The reduction caused by the industrial slump is not sustainable, a think tank has warned
A slump in industrial production and an economic downturn in Germany, Europe’s biggest economy, have caused carbon emissions to drop to their lowest level in seven decades, a German think tank has reported.
Last year, Germany’s greenhouse gas emissions fell to 673 million tonnes of CO2, which represents a 46% drop compared to the reference year 1990 – their lowest level since the 1950s, Agora Energiewende, a non-profit think tank advocating for energy transition, said in a press release on Thursday.
CO2 emissions were well below the annual target stated in the Federal Climate Protection Act, the organization added, citing its preliminary calculations.
The think-tank named a significant drop in electricity demand among the factors behind the reduction. Coal-fired power generation fell to its lowest level since the 1960s, it said.
“Economic situation and international crises” also saw production by energy-intensive companies decline, which drove emissions from industry down, the think tank explained. According to preliminary figures, energy-intensive production fell by 11% in 2023, it added.
Germany, the EU’s economic powerhouse, has seen a decline in manufacturing and new factory orders in 2023. The German economy shrank in the 2nd and 3rd quarters of last year compared with 2022, according to figures from Germany’s statistics agency, Destatis. The country has become the worst-performing major developed economy in recent months.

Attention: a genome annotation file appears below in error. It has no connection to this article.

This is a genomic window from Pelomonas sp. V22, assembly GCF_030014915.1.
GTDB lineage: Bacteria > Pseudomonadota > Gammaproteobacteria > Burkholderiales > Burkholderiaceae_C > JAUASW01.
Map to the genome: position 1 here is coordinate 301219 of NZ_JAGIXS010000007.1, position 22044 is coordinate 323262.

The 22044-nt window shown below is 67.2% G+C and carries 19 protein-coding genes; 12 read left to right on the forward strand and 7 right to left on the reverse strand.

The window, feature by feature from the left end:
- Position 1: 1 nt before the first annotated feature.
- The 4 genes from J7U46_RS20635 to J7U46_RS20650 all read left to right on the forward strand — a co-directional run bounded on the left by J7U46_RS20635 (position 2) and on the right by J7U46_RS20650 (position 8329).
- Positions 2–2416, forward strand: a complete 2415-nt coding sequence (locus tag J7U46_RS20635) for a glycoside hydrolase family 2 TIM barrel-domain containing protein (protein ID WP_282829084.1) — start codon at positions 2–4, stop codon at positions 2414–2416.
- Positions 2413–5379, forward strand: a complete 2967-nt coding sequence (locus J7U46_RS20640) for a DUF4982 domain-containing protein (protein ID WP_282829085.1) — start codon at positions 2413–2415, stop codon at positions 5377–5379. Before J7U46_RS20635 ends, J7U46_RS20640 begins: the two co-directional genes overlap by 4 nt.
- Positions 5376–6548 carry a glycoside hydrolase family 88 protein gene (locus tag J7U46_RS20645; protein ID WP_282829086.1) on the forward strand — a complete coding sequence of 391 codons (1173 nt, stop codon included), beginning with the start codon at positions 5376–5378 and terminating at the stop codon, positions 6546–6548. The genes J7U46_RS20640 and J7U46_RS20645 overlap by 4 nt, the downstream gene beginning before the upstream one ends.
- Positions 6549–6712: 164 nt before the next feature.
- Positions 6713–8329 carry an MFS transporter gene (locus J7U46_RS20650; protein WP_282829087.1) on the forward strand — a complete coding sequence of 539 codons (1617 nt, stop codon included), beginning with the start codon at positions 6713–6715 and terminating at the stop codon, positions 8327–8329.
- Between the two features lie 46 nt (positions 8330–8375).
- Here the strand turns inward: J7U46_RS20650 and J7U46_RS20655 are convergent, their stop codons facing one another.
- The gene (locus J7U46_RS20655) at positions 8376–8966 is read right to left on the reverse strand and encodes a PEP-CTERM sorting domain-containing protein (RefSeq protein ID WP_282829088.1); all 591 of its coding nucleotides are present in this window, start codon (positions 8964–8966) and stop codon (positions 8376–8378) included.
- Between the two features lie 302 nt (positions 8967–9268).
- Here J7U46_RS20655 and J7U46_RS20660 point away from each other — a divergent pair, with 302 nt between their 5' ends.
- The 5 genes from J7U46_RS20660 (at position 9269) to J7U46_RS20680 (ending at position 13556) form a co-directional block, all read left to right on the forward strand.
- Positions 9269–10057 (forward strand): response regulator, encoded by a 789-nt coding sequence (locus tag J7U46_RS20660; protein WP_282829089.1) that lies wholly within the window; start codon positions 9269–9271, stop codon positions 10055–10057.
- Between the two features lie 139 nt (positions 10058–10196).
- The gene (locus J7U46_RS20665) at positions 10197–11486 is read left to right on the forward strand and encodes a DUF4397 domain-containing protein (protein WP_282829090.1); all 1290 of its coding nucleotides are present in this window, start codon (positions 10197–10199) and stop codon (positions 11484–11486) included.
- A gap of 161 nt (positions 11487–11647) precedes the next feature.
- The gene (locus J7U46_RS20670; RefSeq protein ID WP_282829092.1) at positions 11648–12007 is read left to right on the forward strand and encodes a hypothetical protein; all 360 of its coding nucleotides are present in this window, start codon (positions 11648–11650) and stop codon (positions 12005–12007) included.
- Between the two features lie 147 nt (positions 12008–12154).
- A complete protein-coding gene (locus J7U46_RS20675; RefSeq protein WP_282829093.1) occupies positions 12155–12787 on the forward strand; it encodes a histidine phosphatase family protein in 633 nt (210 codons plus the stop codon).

“An important factor in the slump in production was the ongoing price rise in the European gas market due to the switch from cheap pipeline gas to more LNG imports,” Agora Energiewende wrote, describing the development as “the fossil fuel crisis.” EU countries, including Germany, dramatically cut imports of natural gas, coal, and oil from Russia in 2022 as part of their Ukraine-related sanctions campaign, leading to a massive hike in prices. Energy prices have since gone down but remain above their pre-crisis levels, the release noted.
According to the think tank, the emissions reduction seen in the industrial sector is not sustainable. “The drop in production due to the energy crisis weakens Germany’s industrial base. If emissions are simply shifted abroad as a result, this won’t benefit the climate,” said Simon Müller, director of Agora Energiewende Germany.
The drop in emissions was also achieved by Germany importing more electricity from neighboring states and a 5% increase in renewable energy production. According to the think tank, wind and solar energy supplied more than 50% of total gross electricity demand for the first time in 2023.
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January 05, 2024 at 11:20AM